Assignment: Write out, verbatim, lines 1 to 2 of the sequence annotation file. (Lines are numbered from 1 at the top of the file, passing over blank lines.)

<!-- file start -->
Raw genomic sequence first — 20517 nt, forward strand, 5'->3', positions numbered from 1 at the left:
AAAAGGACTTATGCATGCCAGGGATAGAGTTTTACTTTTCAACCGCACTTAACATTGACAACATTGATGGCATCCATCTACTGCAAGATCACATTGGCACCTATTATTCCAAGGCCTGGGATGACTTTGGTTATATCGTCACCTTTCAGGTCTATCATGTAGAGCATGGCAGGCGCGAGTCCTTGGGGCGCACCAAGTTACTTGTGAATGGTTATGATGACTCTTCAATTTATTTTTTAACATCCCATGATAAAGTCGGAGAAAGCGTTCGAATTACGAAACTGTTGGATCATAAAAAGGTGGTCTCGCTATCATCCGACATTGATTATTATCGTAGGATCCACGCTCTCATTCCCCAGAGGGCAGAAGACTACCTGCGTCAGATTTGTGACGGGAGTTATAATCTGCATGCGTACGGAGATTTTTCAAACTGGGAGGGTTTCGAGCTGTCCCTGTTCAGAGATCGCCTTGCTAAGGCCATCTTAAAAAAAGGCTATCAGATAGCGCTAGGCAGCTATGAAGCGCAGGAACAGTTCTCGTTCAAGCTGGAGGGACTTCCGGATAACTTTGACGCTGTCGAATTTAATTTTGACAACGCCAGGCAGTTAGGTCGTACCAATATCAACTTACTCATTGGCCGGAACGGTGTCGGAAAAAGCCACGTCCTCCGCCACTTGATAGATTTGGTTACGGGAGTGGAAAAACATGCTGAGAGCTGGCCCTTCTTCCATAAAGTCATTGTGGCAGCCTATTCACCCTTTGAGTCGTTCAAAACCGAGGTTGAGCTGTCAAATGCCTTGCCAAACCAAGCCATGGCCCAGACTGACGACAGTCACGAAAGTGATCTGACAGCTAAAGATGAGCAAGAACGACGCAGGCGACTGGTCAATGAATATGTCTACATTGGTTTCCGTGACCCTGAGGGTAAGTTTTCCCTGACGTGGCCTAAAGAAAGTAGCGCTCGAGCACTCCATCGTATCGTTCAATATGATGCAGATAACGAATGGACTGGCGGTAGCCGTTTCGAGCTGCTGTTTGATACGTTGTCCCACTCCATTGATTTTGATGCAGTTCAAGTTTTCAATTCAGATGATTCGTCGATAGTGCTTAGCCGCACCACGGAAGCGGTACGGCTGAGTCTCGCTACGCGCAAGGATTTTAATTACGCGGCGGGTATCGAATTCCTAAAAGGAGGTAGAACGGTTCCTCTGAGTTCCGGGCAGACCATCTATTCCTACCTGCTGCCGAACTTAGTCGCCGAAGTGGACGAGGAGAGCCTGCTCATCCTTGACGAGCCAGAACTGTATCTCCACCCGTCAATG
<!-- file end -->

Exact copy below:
Raw genomic sequence first — 20517 nt, forward strand, 5'->3', positions numbered from 1 at the left:
AAAAGGACTTATGCATGCCAGGGATAGAGTTTTACTTTTCAACCGCACTTAACATTGACAACATTGATGGCATCCATCTACTGCAAGATCACATTGGCACCTATTATTCCAAGGCCTGGGATGACTTTGGTTATATCGTCACCTTTCAGGTCTATCATGTAGAGCATGGCAGGCGCGAGTCCTTGGGGCGCACCAAGTTACTTGTGAATGGTTATGATGACTCTTCAATTTATTTTTTAACATCCCATGATAAAGTCGGAGAAAGCGTTCGAATTACGAAACTGTTGGATCATAAAAAGGTGGTCTCGCTATCATCCGACATTGATTATTATCGTAGGATCCACGCTCTCATTCCCCAGAGGGCAGAAGACTACCTGCGTCAGATTTGTGACGGGAGTTATAATCTGCATGCGTACGGAGATTTTTCAAACTGGGAGGGTTTCGAGCTGTCCCTGTTCAGAGATCGCCTTGCTAAGGCCATCTTAAAAAAAGGCTATCAGATAGCGCTAGGCAGCTATGAAGCGCAGGAACAGTTCTCGTTCAAGCTGGAGGGACTTCCGGATAACTTTGACGCTGTCGAATTTAATTTTGACAACGCCAGGCAGTTAGGTCGTACCAATATCAACTTACTCATTGGCCGGAACGGTGTCGGAAAAAGCCACGTCCTCCGCCACTTGATAGATTTGGTTACGGGAGTGGAAAAACATGCTGAGAGCTGGCCCTTCTTCCATAAAGTCATTGTGGCAGCCTATTCACCCTTTGAGTCGTTCAAAACCGAGGTTGAGCTGTCAAATGCCTTGCCAAACCAAGCCATGGCCCAGACTGACGACAGTCACGAAAGTGATCTGACAGCTAAAGATGAGCAAGAACGACGCAGGCGACTGGTCAATGAATATGTCTACATTGGTTTCCGTGACCCTGAGGGTAAGTTTTCCCTGACGTGGCCTAAAGAAAGTAGCGCTCGAGCACTCCATCGTATCGTTCAATATGATGCAGATAACGAATGGACTGGCGGTAGCCGTTTCGAGCTGCTGTTTGATACGTTGTCCCACTCCATTGATTTTGATGCAGTTCAAGTTTTCAATTCAGATGATTCGTCGATAGTGCTTAGCCGCACCACGGAAGCGGTACGGCTGAGTCTCGCTACGCGCAAGGATTTTAATTACGCGGCGGGTATCGAATTCCTAAAAGGAGGTAGAACGGTTCCTCTGAGTTCCGGGCAGACCATCTATTCCTACCTGCTGCCGAACTTAGTCGCCGAAGTGGACGAGGAGAGCCTGCTCATCCTTGACGAGCCAGAACTGTATCTCCACCCGTCAATG